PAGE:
Are you wondering “why can’t I lose weight?”
You’re not alone. A ton of people are searching Google for:
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Well, you can stop searching because today we will cover this topic and give you some insight.
Why You Can’t Lose Weight
You are not eating at a calorie deficit.
Either you are over-estimating the number of calories your body is using, or under-estimating the amount that you are eating.
It’s easy to get tripped up, discouraged, or confused when you are trying very hard and not seeing results, but it is important to remember that weight loss is all about achieving a calorie deficit and nothing else, and the scale does not lie.
1. Your Diet
You can be as meticulous in your tracking and calculating as humanly possible, but if you are not losing weight, you need to eat less.
Keep perspective, though – body weight can fluctuate by up to 5 pounds in a day due to food, urine/feces, water retention, and glycogen, and you should be tracking a trend over at least a month before worrying.
2. Start Counting Macros
Counting macros is a great way to track how many macronutrients you are taking in on a daily basis. A macro diet goes a step further than typical calorie counting. For it, you count the macronutrients—grams of proteins, carbs, and fats—you’re eating within your calorie goal, and in what ratios. By counting macros, it can help you make smart food choices.
The absolute simplest, bare-bones answer to “how do I calculate my macros” is:
- Start with 0.8-1g/protein per pound that you weigh (if you are very overweight, use your target body weight instead) and shoot for this every day
- Fill in your remaining calories with however many carbs or fat that you want.
In more detail:
“Macros” is short for macronutrients. These include dietary carbohydrate, protein, and fat. Alcohol is the fourth macro, but it is not usually budgeted for on it own and its consumption typically comes at the expense of the carbohydrate allotment.
The key to setting up your macro split is knowing your total calorie intake needs and the fact that protein and carbohydrates have ~4 Calories per gram, while fat contains ~9 Calories per gram. (Alcohol clocks in at ~7 Calories per gram.)
While everyone will have different needs and preferences for their macronutrient breakdown, the following is a generic guide to get you started. We calculate macros from the ground up, but always in the context of total calorie intake.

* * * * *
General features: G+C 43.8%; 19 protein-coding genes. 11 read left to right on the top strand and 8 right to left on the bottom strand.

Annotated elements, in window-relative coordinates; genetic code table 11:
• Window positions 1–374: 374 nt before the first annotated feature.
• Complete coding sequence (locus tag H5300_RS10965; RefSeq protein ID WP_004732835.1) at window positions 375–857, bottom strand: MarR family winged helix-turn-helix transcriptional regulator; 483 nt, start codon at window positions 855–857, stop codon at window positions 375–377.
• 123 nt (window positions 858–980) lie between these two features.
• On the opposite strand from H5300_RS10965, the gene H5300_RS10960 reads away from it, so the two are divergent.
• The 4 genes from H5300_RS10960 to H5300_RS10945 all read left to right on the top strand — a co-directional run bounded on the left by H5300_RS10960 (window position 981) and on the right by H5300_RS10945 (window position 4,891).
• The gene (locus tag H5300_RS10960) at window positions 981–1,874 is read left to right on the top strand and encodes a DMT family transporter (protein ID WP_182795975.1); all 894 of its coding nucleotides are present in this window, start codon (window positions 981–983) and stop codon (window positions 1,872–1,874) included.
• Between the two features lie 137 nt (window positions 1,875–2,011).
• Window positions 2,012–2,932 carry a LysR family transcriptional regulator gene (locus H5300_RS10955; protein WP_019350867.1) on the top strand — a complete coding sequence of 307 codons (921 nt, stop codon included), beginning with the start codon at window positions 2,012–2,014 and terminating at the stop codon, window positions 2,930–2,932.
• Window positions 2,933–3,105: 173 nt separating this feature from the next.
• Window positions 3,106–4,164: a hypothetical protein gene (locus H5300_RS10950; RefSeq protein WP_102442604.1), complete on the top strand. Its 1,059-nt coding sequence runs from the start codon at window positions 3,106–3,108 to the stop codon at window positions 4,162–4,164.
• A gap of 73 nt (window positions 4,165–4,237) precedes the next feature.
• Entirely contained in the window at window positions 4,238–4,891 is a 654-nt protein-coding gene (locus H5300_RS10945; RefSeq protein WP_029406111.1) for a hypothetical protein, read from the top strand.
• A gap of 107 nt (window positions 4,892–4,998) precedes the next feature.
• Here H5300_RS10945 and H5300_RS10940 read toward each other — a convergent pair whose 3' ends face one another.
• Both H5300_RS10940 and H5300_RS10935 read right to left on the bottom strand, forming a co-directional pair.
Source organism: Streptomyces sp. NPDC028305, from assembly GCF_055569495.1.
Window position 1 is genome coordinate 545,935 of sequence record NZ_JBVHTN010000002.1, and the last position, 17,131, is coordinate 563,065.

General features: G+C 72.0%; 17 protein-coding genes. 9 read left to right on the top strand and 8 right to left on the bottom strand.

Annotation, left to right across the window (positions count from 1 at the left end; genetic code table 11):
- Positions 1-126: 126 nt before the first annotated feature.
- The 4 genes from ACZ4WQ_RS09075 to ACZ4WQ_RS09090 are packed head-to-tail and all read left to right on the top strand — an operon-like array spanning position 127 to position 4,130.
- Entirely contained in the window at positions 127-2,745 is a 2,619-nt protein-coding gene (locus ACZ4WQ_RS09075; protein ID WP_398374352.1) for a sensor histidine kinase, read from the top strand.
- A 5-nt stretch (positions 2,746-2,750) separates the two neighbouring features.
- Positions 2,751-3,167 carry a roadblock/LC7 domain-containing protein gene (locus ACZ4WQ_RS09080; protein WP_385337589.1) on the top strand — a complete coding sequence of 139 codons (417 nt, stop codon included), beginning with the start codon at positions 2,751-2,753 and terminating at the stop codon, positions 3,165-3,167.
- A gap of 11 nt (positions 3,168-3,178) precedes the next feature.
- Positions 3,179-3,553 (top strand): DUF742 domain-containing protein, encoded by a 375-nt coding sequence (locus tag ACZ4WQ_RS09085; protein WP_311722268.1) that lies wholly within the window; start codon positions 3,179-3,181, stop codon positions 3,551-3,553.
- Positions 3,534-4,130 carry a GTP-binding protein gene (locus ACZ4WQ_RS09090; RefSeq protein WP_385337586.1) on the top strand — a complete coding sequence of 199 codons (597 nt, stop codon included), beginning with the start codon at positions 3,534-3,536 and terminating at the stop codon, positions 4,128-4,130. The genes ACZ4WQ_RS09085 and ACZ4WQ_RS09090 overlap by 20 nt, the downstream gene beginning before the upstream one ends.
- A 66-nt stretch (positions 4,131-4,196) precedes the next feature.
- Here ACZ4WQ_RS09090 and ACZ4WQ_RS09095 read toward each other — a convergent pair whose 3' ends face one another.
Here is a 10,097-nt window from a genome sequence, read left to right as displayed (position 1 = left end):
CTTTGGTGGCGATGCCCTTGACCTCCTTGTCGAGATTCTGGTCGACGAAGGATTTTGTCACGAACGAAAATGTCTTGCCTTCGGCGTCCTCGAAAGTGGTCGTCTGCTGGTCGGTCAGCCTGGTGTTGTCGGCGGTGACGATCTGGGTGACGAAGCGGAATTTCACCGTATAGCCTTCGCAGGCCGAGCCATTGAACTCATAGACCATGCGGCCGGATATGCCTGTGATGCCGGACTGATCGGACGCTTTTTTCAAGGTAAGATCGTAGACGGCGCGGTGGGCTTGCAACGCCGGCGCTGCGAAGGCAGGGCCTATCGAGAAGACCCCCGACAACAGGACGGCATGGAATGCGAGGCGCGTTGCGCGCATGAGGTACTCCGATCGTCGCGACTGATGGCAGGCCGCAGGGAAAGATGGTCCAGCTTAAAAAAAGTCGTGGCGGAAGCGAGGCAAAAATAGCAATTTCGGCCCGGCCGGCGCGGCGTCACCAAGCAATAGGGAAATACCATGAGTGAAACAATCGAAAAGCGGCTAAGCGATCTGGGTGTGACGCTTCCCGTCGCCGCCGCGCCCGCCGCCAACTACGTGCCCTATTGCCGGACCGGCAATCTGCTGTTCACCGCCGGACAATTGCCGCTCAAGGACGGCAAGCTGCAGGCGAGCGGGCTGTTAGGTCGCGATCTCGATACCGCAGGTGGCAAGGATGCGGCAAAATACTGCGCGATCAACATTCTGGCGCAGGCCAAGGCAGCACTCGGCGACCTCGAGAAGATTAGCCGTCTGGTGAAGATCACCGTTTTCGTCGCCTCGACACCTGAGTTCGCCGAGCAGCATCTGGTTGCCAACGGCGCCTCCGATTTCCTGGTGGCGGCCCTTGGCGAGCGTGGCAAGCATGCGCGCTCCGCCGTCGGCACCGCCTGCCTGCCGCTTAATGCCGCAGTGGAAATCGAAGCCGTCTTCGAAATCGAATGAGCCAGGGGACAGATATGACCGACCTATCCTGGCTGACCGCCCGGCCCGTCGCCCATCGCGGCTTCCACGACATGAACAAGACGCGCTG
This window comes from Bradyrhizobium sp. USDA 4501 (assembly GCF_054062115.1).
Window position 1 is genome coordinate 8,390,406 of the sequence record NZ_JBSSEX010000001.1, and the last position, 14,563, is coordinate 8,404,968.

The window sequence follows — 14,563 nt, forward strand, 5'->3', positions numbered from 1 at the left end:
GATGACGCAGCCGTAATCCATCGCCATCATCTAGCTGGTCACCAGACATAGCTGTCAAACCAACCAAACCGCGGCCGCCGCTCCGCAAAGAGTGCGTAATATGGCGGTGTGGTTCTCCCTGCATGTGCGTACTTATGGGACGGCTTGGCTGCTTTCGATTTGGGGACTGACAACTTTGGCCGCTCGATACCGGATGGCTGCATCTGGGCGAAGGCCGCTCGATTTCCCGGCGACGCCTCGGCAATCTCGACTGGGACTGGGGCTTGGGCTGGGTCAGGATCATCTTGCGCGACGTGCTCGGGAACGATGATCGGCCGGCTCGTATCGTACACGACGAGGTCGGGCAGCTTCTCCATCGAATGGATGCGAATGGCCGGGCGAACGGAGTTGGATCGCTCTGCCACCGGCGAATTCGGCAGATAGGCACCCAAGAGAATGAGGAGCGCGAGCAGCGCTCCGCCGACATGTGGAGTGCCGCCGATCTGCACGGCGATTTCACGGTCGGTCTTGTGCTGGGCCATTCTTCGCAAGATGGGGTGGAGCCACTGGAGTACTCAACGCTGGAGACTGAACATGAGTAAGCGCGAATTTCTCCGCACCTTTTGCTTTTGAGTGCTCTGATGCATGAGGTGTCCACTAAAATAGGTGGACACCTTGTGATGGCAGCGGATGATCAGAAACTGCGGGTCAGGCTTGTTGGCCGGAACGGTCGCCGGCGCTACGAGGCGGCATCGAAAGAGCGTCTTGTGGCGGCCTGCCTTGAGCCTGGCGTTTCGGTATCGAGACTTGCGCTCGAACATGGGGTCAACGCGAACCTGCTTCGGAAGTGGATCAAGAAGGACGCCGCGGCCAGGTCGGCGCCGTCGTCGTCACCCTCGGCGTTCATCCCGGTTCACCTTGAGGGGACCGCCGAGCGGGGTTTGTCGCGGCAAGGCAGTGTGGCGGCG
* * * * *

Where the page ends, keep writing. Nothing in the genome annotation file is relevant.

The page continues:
3. Macronutrient Breakdown
Protein intake is the starting point. If calories are king, protein is queen. There is a large body of evidence emerging that shows adequate protein intake as a key element to achieving body weight and composition goals. (1)(2)(3)(4)(5)(6)(7)(8)
One gram of protein per pound of body weight (1 g/lb) or 2.2 grams per kilogram (2.2 g/kg) is the traditional recommendation for protein intake.
However, this can be considered the upper bound of target intake, with the suggested range spanning 0.45-1g/lb (1.0-2.2g/kg) of total body weight.
Fats are essential for many bodily functions including metabolism, brain function, and hormone production.
For this reason, and despite decades of the low-fat dieting trend, fat calories are not “worse” than other calories.
After your essential fatty acid needs are met in the diet, the remaining allocation for fat intake is largely determined by personal preference.
A general rule of thumb and a good starting point is 0.4g-0.5g/lb (0.9-1.1 g/kg) of total body weight.
Now that the essential macros have been calculated, we must refer back to the goal calorie intake to tie it all together.
As such, the remaining allotment for carb intake is determined by subtracting your goal protein and fat intakes from your calorie intake.
Basically, whatever caloric intake is left over after determining your protein and fat needs are met by carbohydrate consumption.
So your goal carb intake in grams = [Goal calories – (Px4 + Fx9)] ÷ 4 where P and F are target grams of protein and fat, respectively.
This result can range from 0.0-2.2g/lb (0-4.8g/kg) of total body weight and beyond depending on performance needs and personal preference.
To give an example of this process, let’s look at a typical scenario:
Billy is 22, 5’9 (175cm), and 175lb (79kg) and works out 3x/week. His estimated TDEE is 2450 but he wants to lose fat and gain muscle, so he is taking the advice given above and planning to consume 1890 calories daily. Using the suggestions above, Billy decides he should aim for 140g protein (0.8g/lb), 70g fat (0.4g/lb), and 175g carbs (1g/lb).
Remember that protein is the cornerstone of any macro split. Once you set your protein goal, the remaining allocation of fats and carbs is largely personal in nature. Given matched protein intakes, diets differing in fat and carb make-up do not perform any differently in terms of weight or composition changes. Don’t be afraid to experiment with different intakes to find the set up that works best for your goals.
Counting Macros Summary
It’s important to base your macro calculations on your own body stats, especially protein. Calculating macros as a percentage of calorie intake can create situations where some intakes are inadequate or overkill.
Also, if you are significantly overweight, using your total body weight would be inappropriate for this activity and would heavily skew your macro split. In this instance, instead, base your calculations on your lean body mass.
Conversely, if you are significantly underweight, you may instead want to use your goal body weight.
Losing Weight Summary
If you are absolutely certain that you are eating in a way that should cause you to lose weight, but you have not over a long period of time, then you should consult with a doctor, as the only alternative is a disease or disorder that The Fitness Wiki cannot help you with.
If you have more fitness questions, check out our Fitness Wiki.